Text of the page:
Throughout America, massive arrests of suspects—that include humiliations, beatings, and shootings in the back—do not just serve “the restoration of the law”, but are a modern slave hunt for exploitation.

“Let the crops rot in the plantation fields,” write the prisoners in their callout against slavery, recalling the history of slaves in America; because sometimes, to move forward, you must go back to the roots, into the past. For every story of slaves there’s a story of a Spartacus.

Prisoners didn’t randomly choose the date of September 9th to begin their struggle. Forty five years ago, on September 9th 1971, a unique day was written in the calendar of dignity and struggle. It was on the fourth day of Attica riots that 1,000 cops stormed the prison, leaving behind 43 dead, including 33 inmates and 10 hostages (corrections officers and civilian employees), and 250 wounded. Back then, prisoners demanded amnesty, the release of political prisoners, and an end to torture. Now, they want to stop being slaves.

The Attica prison rebellion wasn’t a firework but the culmination of a decision taken by prisoners, expressed through slogans like: “If we cannot live as human beings, we will at least try to die as humans.” With so much blood already shed in a tide of events and acts, they had ruled out any possibility of making a return to prison normalcy.

Prisoners George Jackson, Fleeta Drumgo and John Clutchette, known as the “Soledad Brothers”, were accused of killing a prison guard at Soledad prison on January 16th 1970, in retaliation for the murder of three fellow prisoners by a corrections officer during a fight between inmates three days prior.

On August 7th 1970, George Jackson’s brother, Jonathan, stormed the Marin County courthouse armed with a shotgun and revolvers and alongside three prisoners, who attended a trial inside, took the Judge, the District Attorney and three jurors hostage. Jonathan and the prisoners demanded the release of the “Soledad Brothers”. The court was surrounded, and a shootout with cops and jailers ensued. Two of the prisoners, Jonathan Jackson and the judge held hostage were gunned down.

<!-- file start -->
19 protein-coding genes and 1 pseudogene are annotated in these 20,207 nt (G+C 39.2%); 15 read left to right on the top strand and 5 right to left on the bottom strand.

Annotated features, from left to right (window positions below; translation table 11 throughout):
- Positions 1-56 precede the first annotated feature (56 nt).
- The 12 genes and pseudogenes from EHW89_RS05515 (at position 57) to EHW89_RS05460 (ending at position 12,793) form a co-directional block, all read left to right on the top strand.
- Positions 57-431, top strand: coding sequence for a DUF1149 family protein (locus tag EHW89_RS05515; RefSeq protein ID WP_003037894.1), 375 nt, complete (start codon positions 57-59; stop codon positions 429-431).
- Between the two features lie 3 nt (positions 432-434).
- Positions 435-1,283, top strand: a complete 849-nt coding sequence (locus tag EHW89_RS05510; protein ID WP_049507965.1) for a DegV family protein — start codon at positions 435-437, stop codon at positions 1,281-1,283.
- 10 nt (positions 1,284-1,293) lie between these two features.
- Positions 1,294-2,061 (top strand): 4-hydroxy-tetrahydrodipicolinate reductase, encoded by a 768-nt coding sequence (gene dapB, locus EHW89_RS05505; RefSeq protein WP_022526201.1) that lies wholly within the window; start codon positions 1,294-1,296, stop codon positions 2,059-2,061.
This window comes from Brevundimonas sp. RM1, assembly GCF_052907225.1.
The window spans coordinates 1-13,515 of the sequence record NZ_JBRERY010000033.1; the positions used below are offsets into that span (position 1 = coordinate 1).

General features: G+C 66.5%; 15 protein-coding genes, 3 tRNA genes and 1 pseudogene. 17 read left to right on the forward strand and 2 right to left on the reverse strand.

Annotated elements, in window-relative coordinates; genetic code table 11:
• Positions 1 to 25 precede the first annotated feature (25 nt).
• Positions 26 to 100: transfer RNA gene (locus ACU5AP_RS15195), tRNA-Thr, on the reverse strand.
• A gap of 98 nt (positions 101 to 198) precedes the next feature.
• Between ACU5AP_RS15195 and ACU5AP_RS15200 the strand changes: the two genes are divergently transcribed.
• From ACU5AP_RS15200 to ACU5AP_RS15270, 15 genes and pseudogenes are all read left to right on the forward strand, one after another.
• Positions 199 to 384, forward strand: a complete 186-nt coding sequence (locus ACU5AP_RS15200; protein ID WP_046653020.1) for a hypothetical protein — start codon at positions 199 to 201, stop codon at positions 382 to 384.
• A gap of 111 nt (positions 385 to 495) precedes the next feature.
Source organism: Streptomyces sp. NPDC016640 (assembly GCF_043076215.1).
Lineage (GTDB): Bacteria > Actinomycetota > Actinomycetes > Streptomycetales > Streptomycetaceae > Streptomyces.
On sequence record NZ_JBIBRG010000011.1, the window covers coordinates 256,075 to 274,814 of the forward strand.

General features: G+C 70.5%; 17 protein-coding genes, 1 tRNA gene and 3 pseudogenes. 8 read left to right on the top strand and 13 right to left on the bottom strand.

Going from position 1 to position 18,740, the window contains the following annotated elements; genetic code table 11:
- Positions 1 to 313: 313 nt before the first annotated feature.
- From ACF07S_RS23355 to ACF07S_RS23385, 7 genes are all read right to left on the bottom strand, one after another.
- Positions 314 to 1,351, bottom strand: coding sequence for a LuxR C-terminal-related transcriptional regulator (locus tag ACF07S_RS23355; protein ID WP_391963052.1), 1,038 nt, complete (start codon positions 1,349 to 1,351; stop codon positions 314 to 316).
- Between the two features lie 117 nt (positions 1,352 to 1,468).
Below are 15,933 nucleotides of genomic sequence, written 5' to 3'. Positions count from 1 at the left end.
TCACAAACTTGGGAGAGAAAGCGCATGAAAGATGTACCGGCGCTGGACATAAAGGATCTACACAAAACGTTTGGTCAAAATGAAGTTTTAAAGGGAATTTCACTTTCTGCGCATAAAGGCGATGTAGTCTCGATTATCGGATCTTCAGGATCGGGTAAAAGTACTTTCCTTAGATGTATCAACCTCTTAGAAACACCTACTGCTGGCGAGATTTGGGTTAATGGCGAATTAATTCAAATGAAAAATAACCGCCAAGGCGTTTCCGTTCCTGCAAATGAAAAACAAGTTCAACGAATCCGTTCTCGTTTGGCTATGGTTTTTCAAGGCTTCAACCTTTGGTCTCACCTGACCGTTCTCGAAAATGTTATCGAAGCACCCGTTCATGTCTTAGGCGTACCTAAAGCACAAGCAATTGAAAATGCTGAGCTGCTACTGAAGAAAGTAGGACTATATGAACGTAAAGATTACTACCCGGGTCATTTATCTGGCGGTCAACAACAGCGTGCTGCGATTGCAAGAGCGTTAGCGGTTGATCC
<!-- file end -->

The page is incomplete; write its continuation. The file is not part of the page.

On August 21st 1971, George Jackson was shot to death by a guard at San Quentin prison. Jackson was carrying a gun and intended to escape. A disturbance in the prison occurred just before the killing, when three guards and two inmates-snitches were executed.

All these individual acts of rebellion were not detached from the collective power that the prisoners had begun to develop. These actions exceeded the prison walls and nurtured, and were nurtured by, the rebellions of blacks against racism and the movement against the Vietnam War at the time. Nowadays, the struggle of prisoners in the US against slavery is also tied to the movement in protest of police violence and shootings against black people.

Naturally, such struggles are closer to civil rights movements rather than total liberation movements. However, the prisoners themselves state: “We are not making demands or requests of our captors.”

Oftentimes in these struggles, such as we’ve experienced in Greek prisons, there’s a large portion of the prison population who insist on non-violence and “negotiating unionism” logic that leads to wire-pulling and emergence of representatives with personal ambitions. We therefore don’t want to falsify the characteristics of an intermediate struggle to make it appear as anarchic.

Anarchist prisoner Michael Kimble, apparently designated as a “ringleader” of rebellions, has criticized the pacifism that lurks in such mobilizations, stating: “I struggle within F.A.M. (Free Alabama Movement) not because I believe in the system, but because it causes pain to the state, but in no way do I think F.A.M. or any of the Freedom movements are going to topple the state.”

Intermediate struggles, when restricted in sectional demands, maim any total liberation perspective. The interest of an anarchist towards intermediate struggles is, through their intervention, to turn them into the accelerator of insurgency and revolution. There were plenty of moments when instances of prison struggle and armed urban guerrilla experiences mutually fed into one another. In the US, the Weather Underground organization attacked courts (Marin County courthouse, Long Island courthouse, and corrections offices) in solidarity with rebellious prisoners. In Germany, the RAF attacked several judicial officers and prosecutors in retaliation for the isolation of their imprisoned comrades, while in 1993 they literally blew up the Weiterstadt prison. In Italy, the Red Brigades, NAP (organization originating within prison walls), Prima Linea and many more armed cells organized escapes and kidnappings to release their comrades, and executed judges. On October 2nd 1979, political prisoners revolted and set fire to the Asinara maximum security prison. In Spain, GRAPO targeted prison governors and prison doctors.